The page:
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To measure the rate of photosynthesis in a simple plant such as pondweed, it can be placed within a beaker immersed in water, while a light bulb is shone onto it.

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Science Modular Biology Coursework 1 - Rate of photosynthesis The purpose of this investigation is to investigate the factors which affect the rate of photosynthesis in a plant. I will be conducting various experiments to test my prediction. The basics of photosynthesis involve the plant absorbing sunlight and water, and generating energy. Photosynthesis is a chemical reaction that takes place in the chloroplasts in green plant cells, where light energy is used to convert carbon dioxide and water to glucose and oxygen. The symbol equation for this is: ''CO2 + H2O'' becomes ''C6H12O6+O2'' The sunlight is absorbed into the leaves. The cells within contain chloroplasts, which hold a green pigment called chlorophyll, which is used to combine carbon dioxide and water to produce glucose. The chlorophyll within the chloroplasts also ensures that the green light from the spectrum of light the sun produces is reflected - not absorbed. By doing this and absorbing red and blue light, the leaves appear green. The roots intake water and minerals from the soil they are planted in, and the leaf absorbs carbon dioxide. Chlorophyll absorbs the energy from sunlight which allows water and carbon dioxide to combine and perform a chemical reaction to create glucose. A waste product of this process is oxygen. The formula for the process of photosynthesis is Carbon dioxide + water and sunlight becomes glucose + oxygen. To measure the rate of photosynthesis in a simple plant such as pondweed, it can be placed within a beaker immersed in water, while a light bulb is shone onto it. ...read more.


This would also ensure that the limiting factor would not be the amount of light any more if the rate of photosynthesis happens to remain at a certain speed. When the lamp is moved further away from the plant, the energy the plant intakes from the light is restricted, causing the rate of photosynthesis to decrease. This would effectively make the amount of light the limiting factor. I am going to test the light intensity by varying the distance between the lamp and the plant. The key factors involved in this investigation involve the rate at which oxygen bubbles are released by the plant when the distance between the lamp and the plant is changed. I will keep the plant and the lamp the same during the experiment, and I will change the water for every plant, while varying the distance between the lamp and the plant. In addition, the time which the plant is exposed to the light will remain same throughout. I will also be monitoring the rate at which bubbles appear in the water, and I will measure the volume of oxygen captured in the gas syringe to determine the rate of photosynthesis. First, I will be carrying out a preliminary test for the purpose of defining what I will need to improve for the main test in my investigation. I will now display a table of the results I received: Distance: (cm) ...read more.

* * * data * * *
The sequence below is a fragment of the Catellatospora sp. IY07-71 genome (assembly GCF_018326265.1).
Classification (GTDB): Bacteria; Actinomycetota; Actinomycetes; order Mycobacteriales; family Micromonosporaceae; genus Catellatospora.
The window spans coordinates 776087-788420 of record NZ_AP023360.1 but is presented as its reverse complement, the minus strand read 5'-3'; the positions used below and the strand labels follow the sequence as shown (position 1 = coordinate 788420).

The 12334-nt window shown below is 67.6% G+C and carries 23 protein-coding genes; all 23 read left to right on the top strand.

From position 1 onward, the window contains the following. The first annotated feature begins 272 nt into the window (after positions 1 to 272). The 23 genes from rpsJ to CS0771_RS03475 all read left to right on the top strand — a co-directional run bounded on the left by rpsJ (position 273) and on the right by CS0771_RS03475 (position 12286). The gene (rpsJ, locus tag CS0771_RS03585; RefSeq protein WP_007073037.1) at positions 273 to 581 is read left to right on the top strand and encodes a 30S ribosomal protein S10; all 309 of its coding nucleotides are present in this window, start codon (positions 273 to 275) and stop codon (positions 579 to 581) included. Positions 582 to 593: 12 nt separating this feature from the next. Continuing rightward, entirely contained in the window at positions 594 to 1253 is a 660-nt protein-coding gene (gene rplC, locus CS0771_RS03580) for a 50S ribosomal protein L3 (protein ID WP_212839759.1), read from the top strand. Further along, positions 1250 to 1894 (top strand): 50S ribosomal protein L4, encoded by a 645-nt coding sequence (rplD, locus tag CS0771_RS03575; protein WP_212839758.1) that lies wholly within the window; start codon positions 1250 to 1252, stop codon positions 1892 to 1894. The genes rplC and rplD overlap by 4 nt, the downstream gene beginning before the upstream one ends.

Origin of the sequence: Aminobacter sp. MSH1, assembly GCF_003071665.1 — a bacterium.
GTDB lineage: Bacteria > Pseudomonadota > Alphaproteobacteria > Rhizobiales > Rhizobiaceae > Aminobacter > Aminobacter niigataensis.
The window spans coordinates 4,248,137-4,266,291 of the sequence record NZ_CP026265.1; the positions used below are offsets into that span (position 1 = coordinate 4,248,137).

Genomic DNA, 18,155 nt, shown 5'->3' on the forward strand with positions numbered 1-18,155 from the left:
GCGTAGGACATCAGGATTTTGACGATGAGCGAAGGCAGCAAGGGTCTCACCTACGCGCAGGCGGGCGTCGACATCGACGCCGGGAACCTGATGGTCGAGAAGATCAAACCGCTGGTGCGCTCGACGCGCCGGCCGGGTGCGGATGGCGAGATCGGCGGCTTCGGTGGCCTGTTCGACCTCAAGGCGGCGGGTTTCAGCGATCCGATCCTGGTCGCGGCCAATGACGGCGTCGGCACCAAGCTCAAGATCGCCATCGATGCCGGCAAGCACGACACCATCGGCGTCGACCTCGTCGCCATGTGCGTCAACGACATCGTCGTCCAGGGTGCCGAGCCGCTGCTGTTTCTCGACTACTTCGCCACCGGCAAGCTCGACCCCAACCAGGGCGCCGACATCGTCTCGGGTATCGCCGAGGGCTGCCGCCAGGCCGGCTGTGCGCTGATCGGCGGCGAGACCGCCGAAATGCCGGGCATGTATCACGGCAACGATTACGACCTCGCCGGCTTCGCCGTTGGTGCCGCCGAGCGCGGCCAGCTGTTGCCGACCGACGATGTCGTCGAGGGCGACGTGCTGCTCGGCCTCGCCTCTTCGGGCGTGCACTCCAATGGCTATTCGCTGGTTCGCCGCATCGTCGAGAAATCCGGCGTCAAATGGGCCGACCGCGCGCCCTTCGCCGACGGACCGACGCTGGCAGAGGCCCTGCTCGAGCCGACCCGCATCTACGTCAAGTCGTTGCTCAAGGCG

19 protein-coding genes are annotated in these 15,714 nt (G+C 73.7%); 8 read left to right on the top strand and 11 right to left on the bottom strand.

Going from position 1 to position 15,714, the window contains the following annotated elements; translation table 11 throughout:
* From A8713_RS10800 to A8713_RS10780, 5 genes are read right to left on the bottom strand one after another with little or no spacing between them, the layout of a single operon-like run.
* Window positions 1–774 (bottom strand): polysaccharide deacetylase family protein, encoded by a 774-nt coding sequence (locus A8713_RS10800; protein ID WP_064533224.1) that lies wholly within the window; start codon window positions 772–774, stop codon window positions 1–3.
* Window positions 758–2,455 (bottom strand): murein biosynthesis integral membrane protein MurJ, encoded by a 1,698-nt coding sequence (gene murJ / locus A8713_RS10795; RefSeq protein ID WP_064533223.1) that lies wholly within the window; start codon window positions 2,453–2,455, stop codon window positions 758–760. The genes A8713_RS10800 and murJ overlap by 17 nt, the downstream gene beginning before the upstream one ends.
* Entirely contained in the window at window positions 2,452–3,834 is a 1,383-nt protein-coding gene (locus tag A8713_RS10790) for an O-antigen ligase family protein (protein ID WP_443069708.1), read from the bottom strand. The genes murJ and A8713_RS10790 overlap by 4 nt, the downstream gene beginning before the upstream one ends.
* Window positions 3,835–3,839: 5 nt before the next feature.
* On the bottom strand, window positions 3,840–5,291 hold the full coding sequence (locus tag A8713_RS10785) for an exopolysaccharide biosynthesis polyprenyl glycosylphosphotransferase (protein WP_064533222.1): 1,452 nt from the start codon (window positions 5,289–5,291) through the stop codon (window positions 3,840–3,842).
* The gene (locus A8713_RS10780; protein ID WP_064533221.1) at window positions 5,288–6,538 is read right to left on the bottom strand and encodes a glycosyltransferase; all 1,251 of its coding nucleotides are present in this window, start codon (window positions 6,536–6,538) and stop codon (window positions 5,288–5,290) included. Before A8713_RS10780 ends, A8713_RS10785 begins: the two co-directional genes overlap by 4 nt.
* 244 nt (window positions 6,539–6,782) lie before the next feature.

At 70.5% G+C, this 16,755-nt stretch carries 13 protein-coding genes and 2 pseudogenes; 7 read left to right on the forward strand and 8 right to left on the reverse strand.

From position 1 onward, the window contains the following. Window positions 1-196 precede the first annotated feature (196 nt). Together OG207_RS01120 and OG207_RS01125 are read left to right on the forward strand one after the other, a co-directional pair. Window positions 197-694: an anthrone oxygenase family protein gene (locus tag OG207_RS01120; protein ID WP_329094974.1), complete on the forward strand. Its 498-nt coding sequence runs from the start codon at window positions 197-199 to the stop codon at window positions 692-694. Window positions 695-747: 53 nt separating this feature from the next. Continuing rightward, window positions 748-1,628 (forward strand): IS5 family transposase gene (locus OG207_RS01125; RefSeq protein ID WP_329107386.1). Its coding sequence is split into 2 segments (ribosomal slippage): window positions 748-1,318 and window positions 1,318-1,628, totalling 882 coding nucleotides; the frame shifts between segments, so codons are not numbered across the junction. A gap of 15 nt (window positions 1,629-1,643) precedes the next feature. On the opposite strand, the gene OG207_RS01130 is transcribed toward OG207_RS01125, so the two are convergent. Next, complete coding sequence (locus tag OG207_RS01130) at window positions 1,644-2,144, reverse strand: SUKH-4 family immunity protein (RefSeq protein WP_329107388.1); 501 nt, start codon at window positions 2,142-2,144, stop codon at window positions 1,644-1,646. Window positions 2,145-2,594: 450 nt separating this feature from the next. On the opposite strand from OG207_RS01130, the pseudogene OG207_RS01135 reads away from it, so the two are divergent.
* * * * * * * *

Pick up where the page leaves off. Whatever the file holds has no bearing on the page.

If, however, the distance was higher, the energy from the light source would be less concentrated and would take longer to reach the plant, making the plant's rate slow down. As this investigation draws to a conclusion, I can safely say that everything went as anticipated. Naturally, I am pleased with my results as they successfully proved that my prediction was correct. The farthest distance, as expected, caused the plant to have less volume of oxygen within it than it would have had at a closer distance. I am pleased with my decision to attach the apparatus to a clamp, as it is more stable than a person. I am also happy with my decision to repeat the experiment three times, as it proved very helpful in eliminating all anomalies. There were in fact no major aspects which came remotely close to jeapardising the investigation. Everything progressed smoothly. I could point out anomalies easily using my line graph, as any point which is far from the curve of best fit has a high chance of being an anomaly. To improve the experiment the next time I decide I wish to test how the distance from a light source affects the rate of photosynthesis, I will use an increased length of pondweed, and perhaps take more readings and repeat the experiment more times in order to completely wipe out anomalies. I concur by confirming that my hypothesis was proved correct effortlessly. Alexander Karapetian ...read more.

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